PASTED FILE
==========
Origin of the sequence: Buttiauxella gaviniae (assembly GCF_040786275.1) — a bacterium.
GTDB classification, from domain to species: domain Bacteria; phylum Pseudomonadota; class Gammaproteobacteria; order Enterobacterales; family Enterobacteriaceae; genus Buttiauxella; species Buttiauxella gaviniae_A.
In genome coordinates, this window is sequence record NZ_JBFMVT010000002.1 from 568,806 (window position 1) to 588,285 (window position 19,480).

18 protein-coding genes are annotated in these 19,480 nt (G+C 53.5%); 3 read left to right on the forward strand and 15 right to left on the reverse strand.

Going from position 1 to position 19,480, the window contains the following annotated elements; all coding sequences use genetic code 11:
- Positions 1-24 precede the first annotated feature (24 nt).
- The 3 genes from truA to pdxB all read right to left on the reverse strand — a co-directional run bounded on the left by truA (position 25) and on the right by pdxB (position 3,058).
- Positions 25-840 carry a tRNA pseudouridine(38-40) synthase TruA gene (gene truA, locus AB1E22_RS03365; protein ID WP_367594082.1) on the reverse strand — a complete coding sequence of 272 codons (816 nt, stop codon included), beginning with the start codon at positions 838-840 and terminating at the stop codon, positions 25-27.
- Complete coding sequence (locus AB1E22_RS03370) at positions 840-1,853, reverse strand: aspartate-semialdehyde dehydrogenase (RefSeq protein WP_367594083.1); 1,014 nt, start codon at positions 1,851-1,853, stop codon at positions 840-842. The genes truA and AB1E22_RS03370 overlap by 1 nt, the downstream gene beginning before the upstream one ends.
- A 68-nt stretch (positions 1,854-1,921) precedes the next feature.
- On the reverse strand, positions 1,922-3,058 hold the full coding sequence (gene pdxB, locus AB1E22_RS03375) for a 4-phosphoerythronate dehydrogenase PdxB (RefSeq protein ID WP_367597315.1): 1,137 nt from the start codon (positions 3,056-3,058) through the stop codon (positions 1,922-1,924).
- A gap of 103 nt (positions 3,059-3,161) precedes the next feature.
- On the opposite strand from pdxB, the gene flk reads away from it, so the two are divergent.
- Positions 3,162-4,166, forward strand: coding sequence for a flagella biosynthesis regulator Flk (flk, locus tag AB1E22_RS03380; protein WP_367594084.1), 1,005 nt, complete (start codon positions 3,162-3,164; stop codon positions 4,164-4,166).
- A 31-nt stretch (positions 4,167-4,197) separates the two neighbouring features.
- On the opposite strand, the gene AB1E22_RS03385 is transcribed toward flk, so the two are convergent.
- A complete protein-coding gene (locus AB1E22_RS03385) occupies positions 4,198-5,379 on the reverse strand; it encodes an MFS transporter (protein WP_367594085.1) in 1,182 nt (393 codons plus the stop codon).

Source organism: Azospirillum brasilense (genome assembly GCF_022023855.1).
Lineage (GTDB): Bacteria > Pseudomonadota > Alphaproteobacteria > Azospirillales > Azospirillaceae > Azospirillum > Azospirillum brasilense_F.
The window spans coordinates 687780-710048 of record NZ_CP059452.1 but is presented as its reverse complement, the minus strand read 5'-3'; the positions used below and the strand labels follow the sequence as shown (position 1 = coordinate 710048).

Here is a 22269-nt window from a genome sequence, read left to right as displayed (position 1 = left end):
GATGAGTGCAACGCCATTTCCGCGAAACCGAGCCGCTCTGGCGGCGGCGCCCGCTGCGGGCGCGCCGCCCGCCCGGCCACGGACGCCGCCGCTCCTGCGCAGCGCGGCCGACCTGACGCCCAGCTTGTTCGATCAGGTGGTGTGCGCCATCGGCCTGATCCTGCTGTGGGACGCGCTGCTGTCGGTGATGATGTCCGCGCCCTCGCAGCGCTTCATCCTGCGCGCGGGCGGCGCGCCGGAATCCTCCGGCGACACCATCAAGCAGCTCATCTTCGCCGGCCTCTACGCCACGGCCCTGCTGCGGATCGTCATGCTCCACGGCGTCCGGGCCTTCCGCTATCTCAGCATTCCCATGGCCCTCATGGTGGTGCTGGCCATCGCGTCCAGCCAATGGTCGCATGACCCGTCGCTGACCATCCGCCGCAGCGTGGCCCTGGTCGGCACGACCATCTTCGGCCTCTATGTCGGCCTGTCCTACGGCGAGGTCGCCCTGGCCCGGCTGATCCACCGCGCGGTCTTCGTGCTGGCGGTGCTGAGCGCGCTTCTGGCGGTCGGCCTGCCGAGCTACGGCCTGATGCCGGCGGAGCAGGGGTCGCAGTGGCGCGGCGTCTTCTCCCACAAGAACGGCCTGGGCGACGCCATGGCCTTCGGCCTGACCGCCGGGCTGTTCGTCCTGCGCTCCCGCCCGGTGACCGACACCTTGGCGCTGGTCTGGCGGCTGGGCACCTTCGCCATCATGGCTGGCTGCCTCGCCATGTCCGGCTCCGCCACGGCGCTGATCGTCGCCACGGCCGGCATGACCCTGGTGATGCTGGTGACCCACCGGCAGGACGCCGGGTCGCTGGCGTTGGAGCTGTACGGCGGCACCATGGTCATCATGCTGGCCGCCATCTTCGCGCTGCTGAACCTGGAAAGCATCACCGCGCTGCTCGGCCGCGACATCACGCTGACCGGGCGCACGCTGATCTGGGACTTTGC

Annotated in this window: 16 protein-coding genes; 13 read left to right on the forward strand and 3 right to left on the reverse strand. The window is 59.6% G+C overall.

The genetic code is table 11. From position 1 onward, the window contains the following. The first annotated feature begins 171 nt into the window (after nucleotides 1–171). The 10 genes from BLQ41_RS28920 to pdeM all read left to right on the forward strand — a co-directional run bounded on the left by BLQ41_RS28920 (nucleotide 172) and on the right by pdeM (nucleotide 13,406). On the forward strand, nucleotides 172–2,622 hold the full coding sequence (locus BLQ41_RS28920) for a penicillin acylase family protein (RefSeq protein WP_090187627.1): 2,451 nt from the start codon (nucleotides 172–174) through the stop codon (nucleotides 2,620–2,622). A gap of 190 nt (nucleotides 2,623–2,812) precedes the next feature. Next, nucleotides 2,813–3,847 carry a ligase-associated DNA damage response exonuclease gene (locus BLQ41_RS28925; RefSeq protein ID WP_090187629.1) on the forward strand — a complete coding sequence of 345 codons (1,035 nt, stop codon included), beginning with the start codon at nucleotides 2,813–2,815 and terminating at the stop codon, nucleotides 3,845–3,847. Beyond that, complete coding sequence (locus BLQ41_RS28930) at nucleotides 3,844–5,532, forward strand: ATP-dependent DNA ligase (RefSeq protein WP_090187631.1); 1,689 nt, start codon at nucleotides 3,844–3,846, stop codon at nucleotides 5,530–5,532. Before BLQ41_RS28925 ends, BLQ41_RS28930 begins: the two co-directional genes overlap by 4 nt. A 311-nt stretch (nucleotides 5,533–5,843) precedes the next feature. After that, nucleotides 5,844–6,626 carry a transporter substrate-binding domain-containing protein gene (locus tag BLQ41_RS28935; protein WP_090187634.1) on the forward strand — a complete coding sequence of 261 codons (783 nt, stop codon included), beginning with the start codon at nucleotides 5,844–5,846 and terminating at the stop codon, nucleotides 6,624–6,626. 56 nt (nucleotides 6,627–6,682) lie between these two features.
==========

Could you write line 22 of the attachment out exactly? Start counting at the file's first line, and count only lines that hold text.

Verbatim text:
GATGAGTGCAACGCCATTTCCGCGAAACCGAGCCGCTCTGGCGGCGGCGCCCGCTGCGGGCGCGCCGCCCGCCCGGCCACGGACGCCGCCGCTCCTGCGCAGCGCGGCCGACCTGACGCCCAGCTTGTTCGATCAGGTGGTGTGCGCCATCGGCCTGATCCTGCTGTGGGACGCGCTGCTGTCGGTGATGATGTCCGCGCCCTCGCAGCGCTTCATCCTGCGCGCGGGCGGCGCGCCGGAATCCTCCGGCGACACCATCAAGCAGCTCATCTTCGCCGGCCTCTACGCCACGGCCCTGCTGCGGATCGTCATGCTCCACGGCGTCCGGGCCTTCCGCTATCTCAGCATTCCCATGGCCCTCATGGTGGTGCTGGCCATCGCGTCCAGCCAATGGTCGCATGACCCGTCGCTGACCATCCGCCGCAGCGTGGCCCTGGTCGGCACGACCATCTTCGGCCTCTATGTCGGCCTGTCCTACGGCGAGGTCGCCCTGGCCCGGCTGATCCACCGCGCGGTCTTCGTGCTGGCGGTGCTGAGCGCGCTTCTGGCGGTCGGCCTGCCGAGCTACGGCCTGATGCCGGCGGAGCAGGGGTCGCAGTGGCGCGGCGTCTTCTCCCACAAGAACGGCCTGGGCGACGCCATGGCCTTCGGCCTGACCGCCGGGCTGTTCGTCCTGCGCTCCCGCCCGGTGACCGACACCTTGGCGCTGGTCTGGCGGCTGGGCACCTTCGCCATCATGGCTGGCTGCCTCGCCATGTCCGGCTCCGCCACGGCGCTGATCGTCGCCACGGCCGGCATGACCCTGGTGATGCTGGTGACCCACCGGCAGGACGCCGGGTCGCTGGCGTTGGAGCTGTACGGCGGCACCATGGTCATCATGCTGGCCGCCATCTTCGCGCTGCTGAACCTGGAAAGCATCACCGCGCTGCTCGGCCGCGACATCACGCTGACCGGGCGCACGCTGATCTGGGACTTTGC